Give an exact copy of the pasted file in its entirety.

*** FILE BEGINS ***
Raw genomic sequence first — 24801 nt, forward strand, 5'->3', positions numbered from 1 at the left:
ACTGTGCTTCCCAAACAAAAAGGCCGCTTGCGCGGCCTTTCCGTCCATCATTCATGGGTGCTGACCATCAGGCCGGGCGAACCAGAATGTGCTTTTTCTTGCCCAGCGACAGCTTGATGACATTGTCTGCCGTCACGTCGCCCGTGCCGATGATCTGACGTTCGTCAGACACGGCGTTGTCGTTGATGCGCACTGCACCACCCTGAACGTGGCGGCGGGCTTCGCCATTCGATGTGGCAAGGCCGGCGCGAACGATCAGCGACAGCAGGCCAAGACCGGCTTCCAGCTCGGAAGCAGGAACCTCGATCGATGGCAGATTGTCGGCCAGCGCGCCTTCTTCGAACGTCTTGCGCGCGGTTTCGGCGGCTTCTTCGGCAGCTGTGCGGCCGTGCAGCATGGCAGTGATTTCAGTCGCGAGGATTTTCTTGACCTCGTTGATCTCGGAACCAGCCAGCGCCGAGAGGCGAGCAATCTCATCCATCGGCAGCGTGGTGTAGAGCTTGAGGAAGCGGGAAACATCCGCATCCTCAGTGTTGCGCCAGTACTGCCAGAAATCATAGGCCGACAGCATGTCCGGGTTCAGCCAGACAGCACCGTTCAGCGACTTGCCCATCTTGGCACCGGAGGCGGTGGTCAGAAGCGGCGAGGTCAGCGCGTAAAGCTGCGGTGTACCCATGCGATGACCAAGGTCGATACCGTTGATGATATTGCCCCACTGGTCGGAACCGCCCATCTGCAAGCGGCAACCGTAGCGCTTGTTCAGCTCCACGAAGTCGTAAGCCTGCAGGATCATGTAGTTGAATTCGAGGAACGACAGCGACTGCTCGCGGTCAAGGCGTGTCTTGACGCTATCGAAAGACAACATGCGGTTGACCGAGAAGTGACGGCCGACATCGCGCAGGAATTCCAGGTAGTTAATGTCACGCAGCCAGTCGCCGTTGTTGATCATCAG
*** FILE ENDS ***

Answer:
Raw genomic sequence first — 24801 nt, forward strand, 5'->3', positions numbered from 1 at the left:
ACTGTGCTTCCCAAACAAAAAGGCCGCTTGCGCGGCCTTTCCGTCCATCATTCATGGGTGCTGACCATCAGGCCGGGCGAACCAGAATGTGCTTTTTCTTGCCCAGCGACAGCTTGATGACATTGTCTGCCGTCACGTCGCCCGTGCCGATGATCTGACGTTCGTCAGACACGGCGTTGTCGTTGATGCGCACTGCACCACCCTGAACGTGGCGGCGGGCTTCGCCATTCGATGTGGCAAGGCCGGCGCGAACGATCAGCGACAGCAGGCCAAGACCGGCTTCCAGCTCGGAAGCAGGAACCTCGATCGATGGCAGATTGTCGGCCAGCGCGCCTTCTTCGAACGTCTTGCGCGCGGTTTCGGCGGCTTCTTCGGCAGCTGTGCGGCCGTGCAGCATGGCAGTGATTTCAGTCGCGAGGATTTTCTTGACCTCGTTGATCTCGGAACCAGCCAGCGCCGAGAGGCGAGCAATCTCATCCATCGGCAGCGTGGTGTAGAGCTTGAGGAAGCGGGAAACATCCGCATCCTCAGTGTTGCGCCAGTACTGCCAGAAATCATAGGCCGACAGCATGTCCGGGTTCAGCCAGACAGCACCGTTCAGCGACTTGCCCATCTTGGCACCGGAGGCGGTGGTCAGAAGCGGCGAGGTCAGCGCGTAAAGCTGCGGTGTACCCATGCGATGACCAAGGTCGATACCGTTGATGATATTGCCCCACTGGTCGGAACCGCCCATCTGCAAGCGGCAACCGTAGCGCTTGTTCAGCTCCACGAAGTCGTAAGCCTGCAGGATCATGTAGTTGAATTCGAGGAACGACAGCGACTGCTCGCGGTCAAGGCGTGTCTTGACGCTATCGAAAGACAACATGCGGTTGACCGAGAAGTGACGGCCGACATCGCGCAGGAATTCCAGGTAGTTAATGTCACGCAGCCAGTCGCCGTTGTTGATCATCAG